VATICAN CITY (CNS) — To connect with God, Christians must disconnect from the “pollution of vain words and chatter” that reach them through social media and instead seek silence in the desert, Pope Francis said.
The desert is “the place of silence and essentials, where someone cannot afford to dwell on useless things, but needs to concentrate on what is indispensable in order to live,” the pope said before praying the Angelus from his studio overlooking St. Peter’s Square Dec. 10.
Reflecting on the day’s Gospel reading from St. Mark, in which St. John the Baptist is described as “a voice of one crying out in the desert,” the pope said that the saint’s decision to preach in the desert is a reminder of the need to be “freed from the superfluous, to dig deeply within ourselves so as to hold on to what is truly important before God.”
“Silence and sobriety — from words, from using things, from media and from social media” — are not just sacrifices offered to God, he said, but “essential elements of Christian life.”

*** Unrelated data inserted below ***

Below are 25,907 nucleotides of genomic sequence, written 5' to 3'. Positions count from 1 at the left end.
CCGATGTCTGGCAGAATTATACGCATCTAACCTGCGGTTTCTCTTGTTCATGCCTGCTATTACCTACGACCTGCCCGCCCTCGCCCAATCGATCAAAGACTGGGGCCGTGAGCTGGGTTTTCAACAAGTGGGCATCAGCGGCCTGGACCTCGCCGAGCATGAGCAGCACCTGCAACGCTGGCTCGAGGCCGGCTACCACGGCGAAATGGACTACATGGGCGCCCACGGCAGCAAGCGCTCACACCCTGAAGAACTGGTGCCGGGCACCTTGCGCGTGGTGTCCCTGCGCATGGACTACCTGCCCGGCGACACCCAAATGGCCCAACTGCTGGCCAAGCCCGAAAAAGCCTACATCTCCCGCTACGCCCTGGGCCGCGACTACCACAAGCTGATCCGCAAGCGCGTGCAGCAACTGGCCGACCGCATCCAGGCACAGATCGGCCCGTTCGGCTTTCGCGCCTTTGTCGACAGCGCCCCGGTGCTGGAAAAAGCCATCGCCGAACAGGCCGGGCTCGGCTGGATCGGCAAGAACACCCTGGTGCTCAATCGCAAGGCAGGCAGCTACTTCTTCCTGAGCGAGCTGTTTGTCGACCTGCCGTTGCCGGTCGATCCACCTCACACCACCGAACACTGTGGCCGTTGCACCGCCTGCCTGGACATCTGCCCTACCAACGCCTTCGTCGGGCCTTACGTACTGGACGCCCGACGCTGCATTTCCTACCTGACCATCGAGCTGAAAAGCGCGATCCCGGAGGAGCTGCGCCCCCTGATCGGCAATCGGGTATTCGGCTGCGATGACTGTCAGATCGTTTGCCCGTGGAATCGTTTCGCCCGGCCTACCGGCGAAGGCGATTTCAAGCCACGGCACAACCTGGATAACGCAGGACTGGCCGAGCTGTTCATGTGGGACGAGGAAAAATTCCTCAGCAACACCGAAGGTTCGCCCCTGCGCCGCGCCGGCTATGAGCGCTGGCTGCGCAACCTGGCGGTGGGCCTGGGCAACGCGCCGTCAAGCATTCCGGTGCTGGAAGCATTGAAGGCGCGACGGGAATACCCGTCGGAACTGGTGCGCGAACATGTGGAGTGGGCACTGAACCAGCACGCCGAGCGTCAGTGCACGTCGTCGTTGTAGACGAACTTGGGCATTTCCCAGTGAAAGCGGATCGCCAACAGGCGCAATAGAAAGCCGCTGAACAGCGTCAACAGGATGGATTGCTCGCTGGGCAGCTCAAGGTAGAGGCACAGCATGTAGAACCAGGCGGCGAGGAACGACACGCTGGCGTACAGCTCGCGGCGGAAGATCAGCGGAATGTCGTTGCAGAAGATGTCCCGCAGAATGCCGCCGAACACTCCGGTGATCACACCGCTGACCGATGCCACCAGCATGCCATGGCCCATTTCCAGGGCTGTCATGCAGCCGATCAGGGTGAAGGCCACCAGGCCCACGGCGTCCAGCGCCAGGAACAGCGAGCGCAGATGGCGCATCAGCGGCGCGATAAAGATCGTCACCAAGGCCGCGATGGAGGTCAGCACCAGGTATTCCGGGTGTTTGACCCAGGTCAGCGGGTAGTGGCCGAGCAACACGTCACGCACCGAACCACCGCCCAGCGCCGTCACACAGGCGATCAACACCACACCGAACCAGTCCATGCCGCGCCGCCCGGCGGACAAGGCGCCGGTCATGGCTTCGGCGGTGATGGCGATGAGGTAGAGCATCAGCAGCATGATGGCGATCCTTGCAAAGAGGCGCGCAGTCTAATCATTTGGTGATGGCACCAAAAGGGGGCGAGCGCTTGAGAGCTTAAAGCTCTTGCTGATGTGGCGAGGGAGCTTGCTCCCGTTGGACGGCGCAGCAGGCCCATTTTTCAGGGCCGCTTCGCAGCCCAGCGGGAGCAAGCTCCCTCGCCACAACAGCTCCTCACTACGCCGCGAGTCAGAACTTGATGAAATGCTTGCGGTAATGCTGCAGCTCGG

Pope Francis said that the power of St. John’s preaching is linked to the silence he experienced in the desert, which allowed him to listen to the Holy Spirit.
“If someone does not know how to be quiet, it is unlikely they will have something good to say, while the more attentive the silence, the stronger the word,” he said.
After praying the Angelus with some 25,000 visitors in St. Peter’s Square, Pope Francis praised the release of Armenian and Azerbaijani prisoners and expressed hope that peace will soon be achieved in the Southern Caucasus. An Azerbaijani military offensive in September ended a decades-long conflict in the Nagorno-Karabkh region of Azerbaijan, where thousands of ethnic Armenians live. In a joint statement published Dec. 7, Armenia and Azerbaijan agreed to release 34 military servicemen held in custody and expressed their desire to reach a peace treaty.
Pope Francis also asked that as Christmas approaches, concrete steps toward peace be taken to alleviate the pain of those suffering due to war.
“It is not easy; we know that. Certain conflicts have historically deep roots,” he said. Yet the pope asked that “every effort be put toward addressing and removing the causes of conflict” while also “protecting civilians, hospitals, places of worship, freeing hostages and guaranteeing human rights.”
“Let us not forget battered Ukraine, Palestine, Israel,” he said.